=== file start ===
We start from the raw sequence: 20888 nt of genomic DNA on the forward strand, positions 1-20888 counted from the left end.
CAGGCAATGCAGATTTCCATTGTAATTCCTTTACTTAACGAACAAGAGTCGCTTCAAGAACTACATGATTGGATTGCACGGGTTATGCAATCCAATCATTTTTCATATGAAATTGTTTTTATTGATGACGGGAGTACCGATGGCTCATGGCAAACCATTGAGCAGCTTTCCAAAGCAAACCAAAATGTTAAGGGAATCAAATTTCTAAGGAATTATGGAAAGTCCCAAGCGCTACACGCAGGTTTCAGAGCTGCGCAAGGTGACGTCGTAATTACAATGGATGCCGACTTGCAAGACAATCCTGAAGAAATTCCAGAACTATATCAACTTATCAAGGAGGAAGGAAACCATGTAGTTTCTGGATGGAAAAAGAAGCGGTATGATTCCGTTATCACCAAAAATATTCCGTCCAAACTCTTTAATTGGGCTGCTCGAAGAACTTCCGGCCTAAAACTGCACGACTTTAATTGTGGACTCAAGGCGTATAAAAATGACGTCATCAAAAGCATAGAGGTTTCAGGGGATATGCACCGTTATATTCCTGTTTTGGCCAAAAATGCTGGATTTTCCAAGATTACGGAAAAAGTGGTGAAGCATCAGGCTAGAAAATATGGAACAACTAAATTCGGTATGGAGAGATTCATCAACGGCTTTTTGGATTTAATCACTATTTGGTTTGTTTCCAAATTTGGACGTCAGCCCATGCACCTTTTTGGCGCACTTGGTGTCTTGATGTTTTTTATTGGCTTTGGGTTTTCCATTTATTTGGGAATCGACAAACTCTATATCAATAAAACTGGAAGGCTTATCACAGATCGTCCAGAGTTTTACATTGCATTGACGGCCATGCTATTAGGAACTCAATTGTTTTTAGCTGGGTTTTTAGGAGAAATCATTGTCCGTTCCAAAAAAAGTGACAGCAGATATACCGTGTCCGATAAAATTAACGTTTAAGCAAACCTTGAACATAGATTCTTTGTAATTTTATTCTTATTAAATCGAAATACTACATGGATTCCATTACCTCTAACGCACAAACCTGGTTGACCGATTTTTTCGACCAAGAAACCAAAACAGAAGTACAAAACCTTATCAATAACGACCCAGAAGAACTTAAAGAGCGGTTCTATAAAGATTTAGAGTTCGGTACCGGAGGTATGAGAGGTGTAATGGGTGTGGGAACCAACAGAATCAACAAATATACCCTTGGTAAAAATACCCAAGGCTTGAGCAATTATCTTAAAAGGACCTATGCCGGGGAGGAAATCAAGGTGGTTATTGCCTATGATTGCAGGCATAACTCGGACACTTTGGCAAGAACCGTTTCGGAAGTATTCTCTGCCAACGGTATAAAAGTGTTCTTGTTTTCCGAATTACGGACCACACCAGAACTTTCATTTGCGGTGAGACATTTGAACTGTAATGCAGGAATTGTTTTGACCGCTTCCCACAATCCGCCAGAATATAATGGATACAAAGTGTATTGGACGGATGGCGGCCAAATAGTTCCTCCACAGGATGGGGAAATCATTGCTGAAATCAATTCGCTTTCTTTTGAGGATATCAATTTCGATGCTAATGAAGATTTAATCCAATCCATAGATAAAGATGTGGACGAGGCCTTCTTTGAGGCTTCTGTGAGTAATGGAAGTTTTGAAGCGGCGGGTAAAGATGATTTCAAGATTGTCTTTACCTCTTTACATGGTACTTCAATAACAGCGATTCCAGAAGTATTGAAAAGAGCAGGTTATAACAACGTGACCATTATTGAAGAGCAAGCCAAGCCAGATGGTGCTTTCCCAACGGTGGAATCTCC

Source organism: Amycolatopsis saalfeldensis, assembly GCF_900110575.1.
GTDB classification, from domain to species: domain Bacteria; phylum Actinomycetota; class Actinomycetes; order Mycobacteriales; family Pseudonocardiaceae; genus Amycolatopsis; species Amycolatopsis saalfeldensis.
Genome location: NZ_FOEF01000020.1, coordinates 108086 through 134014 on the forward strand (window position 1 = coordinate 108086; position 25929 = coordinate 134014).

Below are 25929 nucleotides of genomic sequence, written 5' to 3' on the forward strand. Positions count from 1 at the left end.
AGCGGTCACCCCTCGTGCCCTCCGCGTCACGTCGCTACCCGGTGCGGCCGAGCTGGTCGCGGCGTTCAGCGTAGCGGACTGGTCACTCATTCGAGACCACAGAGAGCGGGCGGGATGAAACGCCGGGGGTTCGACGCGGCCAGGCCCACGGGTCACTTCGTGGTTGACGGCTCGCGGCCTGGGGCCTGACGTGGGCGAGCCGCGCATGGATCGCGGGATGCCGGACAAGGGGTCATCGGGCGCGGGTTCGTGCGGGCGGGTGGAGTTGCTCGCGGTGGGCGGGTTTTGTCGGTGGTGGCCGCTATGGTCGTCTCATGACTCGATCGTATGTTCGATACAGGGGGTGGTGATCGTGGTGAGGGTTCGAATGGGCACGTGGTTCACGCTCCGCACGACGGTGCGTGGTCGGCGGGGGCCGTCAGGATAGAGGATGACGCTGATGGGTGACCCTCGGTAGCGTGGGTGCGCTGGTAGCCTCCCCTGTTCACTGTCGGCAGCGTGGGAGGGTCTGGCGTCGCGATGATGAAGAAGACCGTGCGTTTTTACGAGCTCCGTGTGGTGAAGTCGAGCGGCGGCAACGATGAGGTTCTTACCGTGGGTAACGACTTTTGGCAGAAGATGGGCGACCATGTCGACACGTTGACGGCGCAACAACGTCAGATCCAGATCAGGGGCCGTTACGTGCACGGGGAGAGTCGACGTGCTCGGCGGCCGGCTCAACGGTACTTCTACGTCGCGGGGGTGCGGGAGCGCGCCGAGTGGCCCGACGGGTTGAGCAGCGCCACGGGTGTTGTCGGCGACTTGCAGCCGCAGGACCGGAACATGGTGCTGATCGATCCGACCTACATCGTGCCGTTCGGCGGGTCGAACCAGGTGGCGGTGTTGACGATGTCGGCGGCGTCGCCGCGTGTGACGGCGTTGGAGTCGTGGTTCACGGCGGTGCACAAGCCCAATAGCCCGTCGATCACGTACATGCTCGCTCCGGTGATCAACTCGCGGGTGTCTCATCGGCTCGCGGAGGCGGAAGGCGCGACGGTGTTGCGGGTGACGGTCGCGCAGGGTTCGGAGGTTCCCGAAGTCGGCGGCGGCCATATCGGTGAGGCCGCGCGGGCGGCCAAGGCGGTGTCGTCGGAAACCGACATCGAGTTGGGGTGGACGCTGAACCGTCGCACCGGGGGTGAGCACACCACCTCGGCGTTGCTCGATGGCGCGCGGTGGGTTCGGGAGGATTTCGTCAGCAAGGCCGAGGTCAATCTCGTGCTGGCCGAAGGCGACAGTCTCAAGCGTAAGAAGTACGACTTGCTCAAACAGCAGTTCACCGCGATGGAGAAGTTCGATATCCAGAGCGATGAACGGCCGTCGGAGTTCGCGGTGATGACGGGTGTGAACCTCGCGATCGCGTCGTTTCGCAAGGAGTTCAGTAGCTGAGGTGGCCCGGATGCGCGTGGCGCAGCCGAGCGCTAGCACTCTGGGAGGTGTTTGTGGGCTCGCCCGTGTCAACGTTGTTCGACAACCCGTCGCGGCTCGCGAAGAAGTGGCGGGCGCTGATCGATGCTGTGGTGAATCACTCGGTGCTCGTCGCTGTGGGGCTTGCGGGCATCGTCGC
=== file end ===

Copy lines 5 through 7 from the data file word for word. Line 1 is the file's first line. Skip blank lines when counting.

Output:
Genome location: NZ_FOEF01000020.1, coordinates 108086 through 134014 on the forward strand (window position 1 = coordinate 108086; position 25929 = coordinate 134014).

Below are 25929 nucleotides of genomic sequence, written 5' to 3' on the forward strand. Positions count from 1 at the left end.
AGCGGTCACCCCTCGTGCCCTCCGCGTCACGTCGCTACCCGGTGCGGCCGAGCTGGTCGCGGCGTTCAGCGTAGCGGACTGGTCACTCATTCGAGACCACAGAGAGCGGGCGGGATGAAACGCCGGGGGTTCGACGCGGCCAGGCCCACGGGTCACTTCGTGGTTGACGGCTCGCGGCCTGGGGCCTGACGTGGGCGAGCCGCGCATGGATCGCGGGATGCCGGACAAGGGGTCATCGGGCGCGGGTTCGTGCGGGCGGGTGGAGTTGCTCGCGGTGGGCGGGTTTTGTCGGTGGTGGCCGCTATGGTCGTCTCATGACTCGATCGTATGTTCGATACAGGGGGTGGTGATCGTGGTGAGGGTTCGAATGGGCACGTGGTTCACGCTCCGCACGACGGTGCGTGGTCGGCGGGGGCCGTCAGGATAGAGGATGACGCTGATGGGTGACCCTCGGTAGCGTGGGTGCGCTGGTAGCCTCCCCTGTTCACTGTCGGCAGCGTGGGAGGGTCTGGCGTCGCGATGATGAAGAAGACCGTGCGTTTTTACGAGCTCCGTGTGGTGAAGTCGAGCGGCGGCAACGATGAGGTTCTTACCGTGGGTAACGACTTTTGGCAGAAGATGGGCGACCATGTCGACACGTTGACGGCGCAACAACGTCAGATCCAGATCAGGGGCCGTTACGTGCACGGGGAGAGTCGACGTGCTCGGCGGCCGGCTCAACGGTACTTCTACGTCGCGGGGGTGCGGGAGCGCGCCGAGTGGCCCGACGGGTTGAGCAGCGCCACGGGTGTTGTCGGCGACTTGCAGCCGCAGGACCGGAACATGGTGCTGATCGATCCGACCTACATCGTGCCGTTCGGCGGGTCGAACCAGGTGGCGGTGTTGACGATGTCGGCGGCGTCGCCGCGTGTGACGGCGTTGGAGTCGTGGTTCACGGCGGTGCACAAGCCCAATAGCCCGTCGATCACGTACATGCTCGCTCCGGTGATCAACTCGCGGGTGTCTCATCGGCTCGCGGAGGCGGAAGGCGCGACGGTGTTGCGGGTGACGGTCGCGCAGGGTTCGGAGGTTCCCGAAGTCGGCGGCGGCCATATCGGTGAGGCCGCGCGGGCGGCCAAGGCGGTGTCGTCGGAAACCGACATCGAGTTGGGGTGGACGCTGAACCGTCGCACCGGGGGTGAGCACACCACCTCGGCGTTGCTCGATGGCGCGCGGTGGGTTCGGGAGGATTTCGTCAGCAAGGCCGAGGTCAATCTCGTGCTGGCCGAAGGCGACAGTCTCAAGCGTAAGAAGTACGACTTGCTCAAACAGCAGTTCACCGCGATGGAGAAGTTCGATATCCAGAGCGATGAACGGCCGTCGGAGTTCGCGGTGATGACGGGTGTGAACCTCGCGATCGCGTCGTTTCGCAAGGAGTTCAGTAGCTGAGGTGGCCCGGATGCGCGTGGCGCAGCCGAGCGCTAGCACTCTGGGAGGTGTTTGTGGGCTCGCCCGTGTCAACGTTGTTCGACAACCCGTCGCGGCTCGCGAAGAAGTGGCGGGCGCTGATCGATGCTGTGGTGAATCACTCGGTGCTCGTCGCTGTGGGGCTTGCGGGCATCGTCGC